Brain MR images presented with new lesions in 1/3 male patients not receiving ERT (38.68±7.80 years old) and 3/6 female patients not receiving ERT (44.49±15.86 years old). Follow-up duration was 1.52±1.91 years and 5.44±4.36 years, respectively. Neuroradiological deterioration also occurred in 3/10 men receiving ERT (36.74±9.11 years old) and 2/5 women receiving ERT (50.18±5.06 years old). Follow-up duration was 1.41±0.96 years and 1.62±0.82 years, respectively. Again, nearly all those patients with AFD who were on ERT had presented with abnormal neuroimaging already before starting treatment (in 2/3 men and in both women).


One of the most important results of the present study is the high frequency of CNS involvement in the examined AFD population. Considering the presence of at least one CNS sign or symptom and/or abnormal brain MR image, the frequency was 64% in male patients and 72% in female patients. The high percentage in our heterozygous female patients is particularly interesting as it confirms the fact that AFD occurs in both genders.24 27 Certainly, our observed frequency of the cerebrovascular disease of AFD is higher than reported in the literature because our data derive from the inclusion of any kind of CNS involvement (ie, cerebrovascular events, minor neurological manifestations and/or brain MRI abnormalities) and from a group of patients with AFD who had periodically undergone neurological visits at the Departments of Neurological Sciences. Studying the frequency of CNS involvement in such a “selected” group of patients with AFD might pose a risk for over-estimation: however, our patients underwent neurological visits within their routine multiorgan evaluation and not primarily because of having neurological problems. We are also aware of the fact that the observed higher frequency of CNS involvement in our women than in our men is not related only to AFD itself, but probably also to the higher age of the women. Indeed, it is well known that the frequency and severity of cerebral vasculopathy increases with age.10 Nevertheless, our study provides a detailed description of the clinical and MRI features of cerebrovascular disease in AFD and several of our findings are similar to those of other studies reported in the literature—for example, our calculated frequency of cerebrovascular accidents (about 24% in male and female patients) corresponds to the data of the cross-sectional studies of MacDermot and colleagues, which included 158 patients with AFD.2 28 The Fabry Outcome Survey (FOS) registry, including 366 patients, showed nearly the same frequency of cerebrovascular events in female patients as our data (27% vs. 28%).29 In addition, our finding regarding the young age at onset of cerebrovascular disease, especially in hemizygous AFD patients, is confirmed by numerous studies—for example, a cohort study of 43 men demonstrated a mean age at onset of 33.8 years;8 in the abovementioned FOS registry, mean age at onset was 28.8 years in male and 43.4 years in female patients,29 and in a prospective study about cryptogenic stroke it was 40 years in both genders.30 Finally, a high frequency of brain MRI abnormalities in patients with AFD is also reported in the FOS registry.16 In contrast, our findings regarding the affected vascular area in the cerebrovascular complications of AFD are different: although several studies in the literature documented a predominant involvement of the vertebrobasilar area,8 10 19 30 our clinical and neuroimaging findings were common in both vascular areas, carotid and vertebrobasilar. Interestingly, our female patients demonstrated even a predominant involvement of the carotid territory.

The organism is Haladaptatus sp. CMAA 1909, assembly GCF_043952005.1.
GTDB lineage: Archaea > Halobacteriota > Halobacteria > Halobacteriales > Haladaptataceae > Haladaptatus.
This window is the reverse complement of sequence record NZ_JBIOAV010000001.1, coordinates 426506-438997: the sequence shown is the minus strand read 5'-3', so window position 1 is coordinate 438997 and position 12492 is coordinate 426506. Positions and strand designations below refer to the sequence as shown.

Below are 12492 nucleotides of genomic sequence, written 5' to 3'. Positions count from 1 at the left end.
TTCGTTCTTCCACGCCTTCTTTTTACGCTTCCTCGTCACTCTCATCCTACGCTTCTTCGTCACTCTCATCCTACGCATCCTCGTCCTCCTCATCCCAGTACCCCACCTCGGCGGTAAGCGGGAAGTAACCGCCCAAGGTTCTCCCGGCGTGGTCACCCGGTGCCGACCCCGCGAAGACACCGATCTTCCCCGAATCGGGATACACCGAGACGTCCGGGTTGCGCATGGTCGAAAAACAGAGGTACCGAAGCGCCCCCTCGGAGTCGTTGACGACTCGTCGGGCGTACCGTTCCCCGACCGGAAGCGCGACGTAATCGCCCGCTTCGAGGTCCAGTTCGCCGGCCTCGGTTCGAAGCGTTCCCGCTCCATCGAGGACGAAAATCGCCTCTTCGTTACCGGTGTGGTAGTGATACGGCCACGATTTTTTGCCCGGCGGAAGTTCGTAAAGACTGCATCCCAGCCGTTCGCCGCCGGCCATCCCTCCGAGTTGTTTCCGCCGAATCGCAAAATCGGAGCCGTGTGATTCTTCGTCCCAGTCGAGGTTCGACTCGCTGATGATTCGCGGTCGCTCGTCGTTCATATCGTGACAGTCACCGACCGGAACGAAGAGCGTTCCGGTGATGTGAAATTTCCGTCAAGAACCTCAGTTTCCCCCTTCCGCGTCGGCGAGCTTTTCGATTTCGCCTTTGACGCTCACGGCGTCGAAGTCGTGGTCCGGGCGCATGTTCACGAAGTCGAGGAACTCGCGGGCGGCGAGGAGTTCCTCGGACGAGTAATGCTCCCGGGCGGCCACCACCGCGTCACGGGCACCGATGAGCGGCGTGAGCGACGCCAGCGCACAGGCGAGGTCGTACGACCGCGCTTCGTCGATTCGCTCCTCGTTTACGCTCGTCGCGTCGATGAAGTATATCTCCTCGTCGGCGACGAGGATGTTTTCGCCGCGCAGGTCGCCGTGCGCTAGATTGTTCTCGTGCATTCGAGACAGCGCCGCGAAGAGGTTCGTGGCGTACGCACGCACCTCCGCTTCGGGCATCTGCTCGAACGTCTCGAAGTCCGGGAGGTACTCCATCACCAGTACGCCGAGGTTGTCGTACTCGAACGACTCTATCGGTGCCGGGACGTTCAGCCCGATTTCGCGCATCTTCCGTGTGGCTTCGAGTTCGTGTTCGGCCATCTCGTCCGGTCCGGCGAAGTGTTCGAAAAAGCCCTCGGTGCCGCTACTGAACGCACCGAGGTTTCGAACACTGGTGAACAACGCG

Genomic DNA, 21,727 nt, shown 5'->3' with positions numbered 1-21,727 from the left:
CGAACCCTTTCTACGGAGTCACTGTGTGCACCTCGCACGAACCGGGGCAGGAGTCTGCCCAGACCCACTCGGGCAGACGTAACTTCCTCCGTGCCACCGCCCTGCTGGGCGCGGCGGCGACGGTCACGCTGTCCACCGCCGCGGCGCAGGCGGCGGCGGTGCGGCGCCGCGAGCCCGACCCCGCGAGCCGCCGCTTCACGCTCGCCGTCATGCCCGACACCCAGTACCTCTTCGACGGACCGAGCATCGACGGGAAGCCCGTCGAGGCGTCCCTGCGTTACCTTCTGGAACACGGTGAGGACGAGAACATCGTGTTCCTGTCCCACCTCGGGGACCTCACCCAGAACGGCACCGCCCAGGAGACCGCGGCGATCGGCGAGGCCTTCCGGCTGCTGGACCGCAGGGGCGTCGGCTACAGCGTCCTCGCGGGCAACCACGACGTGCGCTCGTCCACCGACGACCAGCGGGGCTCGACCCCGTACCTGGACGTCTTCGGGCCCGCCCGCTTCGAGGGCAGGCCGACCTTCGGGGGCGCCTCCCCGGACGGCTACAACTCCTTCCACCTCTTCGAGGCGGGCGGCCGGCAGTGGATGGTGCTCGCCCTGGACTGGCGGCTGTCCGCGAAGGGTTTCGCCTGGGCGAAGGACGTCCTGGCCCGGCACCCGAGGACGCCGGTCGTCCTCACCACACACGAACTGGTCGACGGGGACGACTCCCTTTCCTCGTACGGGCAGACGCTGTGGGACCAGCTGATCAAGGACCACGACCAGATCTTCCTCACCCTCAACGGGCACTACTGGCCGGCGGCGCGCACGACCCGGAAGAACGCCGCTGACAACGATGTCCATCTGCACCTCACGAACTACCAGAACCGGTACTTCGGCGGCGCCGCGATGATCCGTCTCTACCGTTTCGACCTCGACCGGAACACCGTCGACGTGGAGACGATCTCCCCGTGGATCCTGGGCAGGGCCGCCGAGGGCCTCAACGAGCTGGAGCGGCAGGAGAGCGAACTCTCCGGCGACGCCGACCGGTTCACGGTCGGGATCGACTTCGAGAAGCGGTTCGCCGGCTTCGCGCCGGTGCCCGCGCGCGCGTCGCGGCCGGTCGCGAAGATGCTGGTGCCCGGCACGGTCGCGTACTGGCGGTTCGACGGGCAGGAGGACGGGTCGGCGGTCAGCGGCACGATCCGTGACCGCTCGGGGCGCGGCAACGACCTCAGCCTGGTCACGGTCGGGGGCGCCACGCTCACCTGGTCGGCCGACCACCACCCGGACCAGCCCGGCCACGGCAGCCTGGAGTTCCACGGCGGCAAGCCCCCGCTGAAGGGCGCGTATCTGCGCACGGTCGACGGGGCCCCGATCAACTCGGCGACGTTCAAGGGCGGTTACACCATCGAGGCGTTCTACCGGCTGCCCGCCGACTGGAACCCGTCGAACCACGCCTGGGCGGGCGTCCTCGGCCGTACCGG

Our extended definition of the cerebrovascular disease of AFD includes silent CNS involvement because it is well known that leukoencephalopathy seems to be predictive for cerebrovascular events.8 20 31 The brain MR image in figure 1 confirms this statement: the MR image shows severe leukoencephalopathy in a 54-year-old woman with AFD who was asymptomatic at the time of neuroimaging acquisition and who had developed a minor stroke with left hemiparesis only 2 years later (fig 1).